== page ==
As trade show organizers work to build booth traffic for their exhibitors, the Center for Exhibition Industry Research has unveiled new research that highlights what really matters to attendees. From preferences for marketing communication to on-site shopping motivations and more, the new report includes plenty of useful knowledge for planning more powerful trade show experiences. Here’s a look at four key takeaways.
1) Leave their phones alone.
Attendees spend plenty of time glued to their phones, but they aren’t crossing their fingers and hoping your number — or your exhibitors’ numbers — will appear on their screens. Texts and telemarketing from show organizers and exhibitors ranked last as trusted sources of information.
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2) Find your show ambassadors.
Rather than hoping texts and phone calls will increase attendance, organizers should shift attention to identifying the attendees who will champion the show. An email from a colleague and word of mouth ranked as the most important avenues attendees consider when deciding whether to attend a show. Instead of sending loads of mass emails, think of ways that you can inspire the loyal members of your community to spread the word about the show. Can you send them a show badge to post on their Facebook pages? If they tweet, is your marketing team favoriting their comments about the show? How can you elevate their voices rather than hope yours will be heard? Today’s digital landscape is shaped by personal authenticity — not finely crafted brand language.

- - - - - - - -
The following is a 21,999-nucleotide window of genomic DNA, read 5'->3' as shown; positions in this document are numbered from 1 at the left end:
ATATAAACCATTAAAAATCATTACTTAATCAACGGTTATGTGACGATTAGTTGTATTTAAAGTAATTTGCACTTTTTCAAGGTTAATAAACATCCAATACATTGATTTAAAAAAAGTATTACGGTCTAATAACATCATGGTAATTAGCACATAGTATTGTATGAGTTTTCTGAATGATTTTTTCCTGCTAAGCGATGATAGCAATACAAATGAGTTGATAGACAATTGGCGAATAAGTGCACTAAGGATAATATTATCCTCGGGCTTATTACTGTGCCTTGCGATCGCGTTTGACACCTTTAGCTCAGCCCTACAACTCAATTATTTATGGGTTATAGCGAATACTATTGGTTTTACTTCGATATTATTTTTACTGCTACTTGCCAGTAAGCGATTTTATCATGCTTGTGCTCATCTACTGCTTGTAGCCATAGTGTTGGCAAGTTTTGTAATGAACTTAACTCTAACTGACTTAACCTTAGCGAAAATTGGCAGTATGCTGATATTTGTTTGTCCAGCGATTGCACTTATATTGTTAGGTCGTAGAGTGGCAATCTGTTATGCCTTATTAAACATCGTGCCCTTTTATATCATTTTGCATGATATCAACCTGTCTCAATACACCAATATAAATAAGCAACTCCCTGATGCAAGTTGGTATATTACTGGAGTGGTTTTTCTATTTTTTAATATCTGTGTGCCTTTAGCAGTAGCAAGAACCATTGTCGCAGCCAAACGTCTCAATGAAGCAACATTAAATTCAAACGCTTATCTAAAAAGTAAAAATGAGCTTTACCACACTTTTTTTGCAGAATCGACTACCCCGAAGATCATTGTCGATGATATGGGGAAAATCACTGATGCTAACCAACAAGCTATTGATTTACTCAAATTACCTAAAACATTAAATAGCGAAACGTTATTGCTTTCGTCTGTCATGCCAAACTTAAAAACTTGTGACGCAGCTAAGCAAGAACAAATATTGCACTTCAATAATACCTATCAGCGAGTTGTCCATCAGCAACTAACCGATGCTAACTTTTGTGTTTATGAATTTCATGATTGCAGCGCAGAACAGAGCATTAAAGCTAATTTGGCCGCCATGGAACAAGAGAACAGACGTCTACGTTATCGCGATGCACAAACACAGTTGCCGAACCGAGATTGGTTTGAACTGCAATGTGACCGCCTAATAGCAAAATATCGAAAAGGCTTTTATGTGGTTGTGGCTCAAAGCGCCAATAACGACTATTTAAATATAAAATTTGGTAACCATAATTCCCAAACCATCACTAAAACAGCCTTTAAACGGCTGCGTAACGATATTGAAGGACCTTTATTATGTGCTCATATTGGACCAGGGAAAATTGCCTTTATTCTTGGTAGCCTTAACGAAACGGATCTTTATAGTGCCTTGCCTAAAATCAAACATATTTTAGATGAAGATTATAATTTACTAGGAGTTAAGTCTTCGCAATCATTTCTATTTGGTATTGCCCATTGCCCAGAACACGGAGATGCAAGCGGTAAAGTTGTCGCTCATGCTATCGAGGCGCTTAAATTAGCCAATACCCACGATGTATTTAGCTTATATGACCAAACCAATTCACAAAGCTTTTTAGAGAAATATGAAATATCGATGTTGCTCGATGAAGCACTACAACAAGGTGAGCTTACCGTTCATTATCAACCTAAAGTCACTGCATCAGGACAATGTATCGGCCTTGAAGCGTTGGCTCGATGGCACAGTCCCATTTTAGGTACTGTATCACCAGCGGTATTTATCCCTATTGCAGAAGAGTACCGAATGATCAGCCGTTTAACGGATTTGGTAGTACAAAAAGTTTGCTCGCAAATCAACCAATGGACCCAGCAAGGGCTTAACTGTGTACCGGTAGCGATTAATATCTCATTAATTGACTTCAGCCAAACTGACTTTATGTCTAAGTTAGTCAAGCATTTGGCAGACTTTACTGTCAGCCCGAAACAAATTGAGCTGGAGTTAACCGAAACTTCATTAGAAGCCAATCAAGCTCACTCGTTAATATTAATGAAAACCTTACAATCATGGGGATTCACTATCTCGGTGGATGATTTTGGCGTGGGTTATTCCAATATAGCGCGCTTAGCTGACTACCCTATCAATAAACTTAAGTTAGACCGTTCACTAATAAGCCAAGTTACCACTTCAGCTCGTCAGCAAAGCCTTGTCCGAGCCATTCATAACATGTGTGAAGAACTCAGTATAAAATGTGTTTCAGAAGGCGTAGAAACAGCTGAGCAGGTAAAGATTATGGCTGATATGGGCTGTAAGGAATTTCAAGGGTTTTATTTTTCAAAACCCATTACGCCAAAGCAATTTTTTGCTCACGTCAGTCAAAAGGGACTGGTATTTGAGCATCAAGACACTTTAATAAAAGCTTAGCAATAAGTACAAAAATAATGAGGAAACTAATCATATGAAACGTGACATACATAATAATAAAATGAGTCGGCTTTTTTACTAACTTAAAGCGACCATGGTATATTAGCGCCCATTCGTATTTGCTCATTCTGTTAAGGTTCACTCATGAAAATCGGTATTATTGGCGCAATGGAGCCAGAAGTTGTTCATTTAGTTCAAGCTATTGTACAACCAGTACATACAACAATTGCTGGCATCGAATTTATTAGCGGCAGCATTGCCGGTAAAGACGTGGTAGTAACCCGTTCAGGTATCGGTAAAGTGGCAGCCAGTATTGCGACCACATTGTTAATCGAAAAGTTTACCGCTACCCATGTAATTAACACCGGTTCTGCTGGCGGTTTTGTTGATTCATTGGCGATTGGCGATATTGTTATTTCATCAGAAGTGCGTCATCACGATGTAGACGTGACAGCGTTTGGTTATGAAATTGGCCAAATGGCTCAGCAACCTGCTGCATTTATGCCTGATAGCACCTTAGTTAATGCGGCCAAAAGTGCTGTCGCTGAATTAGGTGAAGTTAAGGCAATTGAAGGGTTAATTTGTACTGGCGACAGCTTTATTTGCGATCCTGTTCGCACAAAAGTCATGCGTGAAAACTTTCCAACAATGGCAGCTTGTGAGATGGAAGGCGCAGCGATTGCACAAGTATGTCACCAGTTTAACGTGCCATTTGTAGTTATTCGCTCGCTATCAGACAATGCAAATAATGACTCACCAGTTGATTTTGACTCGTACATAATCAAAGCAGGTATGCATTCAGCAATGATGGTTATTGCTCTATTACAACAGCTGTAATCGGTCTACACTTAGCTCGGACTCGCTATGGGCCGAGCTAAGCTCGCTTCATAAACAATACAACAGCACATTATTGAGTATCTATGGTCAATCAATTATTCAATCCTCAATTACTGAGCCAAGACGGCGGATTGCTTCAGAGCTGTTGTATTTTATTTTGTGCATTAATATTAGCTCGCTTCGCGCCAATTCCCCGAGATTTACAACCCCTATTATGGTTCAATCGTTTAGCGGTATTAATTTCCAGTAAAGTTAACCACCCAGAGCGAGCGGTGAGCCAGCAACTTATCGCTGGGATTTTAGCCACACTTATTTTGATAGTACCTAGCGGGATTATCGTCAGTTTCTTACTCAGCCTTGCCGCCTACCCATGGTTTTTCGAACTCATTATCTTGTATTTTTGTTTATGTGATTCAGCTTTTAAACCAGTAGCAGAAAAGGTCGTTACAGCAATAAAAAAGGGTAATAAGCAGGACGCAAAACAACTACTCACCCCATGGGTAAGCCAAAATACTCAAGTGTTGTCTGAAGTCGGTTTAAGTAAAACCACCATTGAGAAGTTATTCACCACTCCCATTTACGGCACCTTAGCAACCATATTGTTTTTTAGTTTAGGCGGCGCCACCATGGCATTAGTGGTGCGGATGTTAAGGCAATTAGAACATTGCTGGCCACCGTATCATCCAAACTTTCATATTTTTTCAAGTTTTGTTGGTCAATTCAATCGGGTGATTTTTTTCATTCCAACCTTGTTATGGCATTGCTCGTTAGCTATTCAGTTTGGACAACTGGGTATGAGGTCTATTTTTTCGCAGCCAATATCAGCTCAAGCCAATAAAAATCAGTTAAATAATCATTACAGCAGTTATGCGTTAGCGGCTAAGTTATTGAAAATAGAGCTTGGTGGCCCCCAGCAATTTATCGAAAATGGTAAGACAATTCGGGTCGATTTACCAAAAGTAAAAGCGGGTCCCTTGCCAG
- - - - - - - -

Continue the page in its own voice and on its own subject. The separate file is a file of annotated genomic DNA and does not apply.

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3) Focus on educational offerings.
Education is no longer an add-on bonus for participating in a trade show; it’s an expectation. Attendees want a trade show experience that extends beyond the booths on the floor. Sixty-three percent of attendees choose or register to attend educational sessions before the show begins. As your next show approaches, work closely with your education department to determine the biggest issues and trends that are impacting the audience. Curate a list of renowned expert speakers to add even more credibility to the slate of learning opportunities. Make sure your show will send attendees home with actionable insights they can put to work within their own organizations.
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4) Press pause on the video player.
When your attendees are at home, they probably love to browse YouTube for the latest and greatest Internet sensations. However, they do not bring that same love for videos to the trade show floor. Just 16 percent of attendees indicated that they like to watch videos during their interactions with exhibitors. As you work to help exhibitors maximize their ROI, make sure they know that a busy trade show floor is no place for on-screen viewing. Instead, focus on in-person conversations and hands-on product demonstrations.
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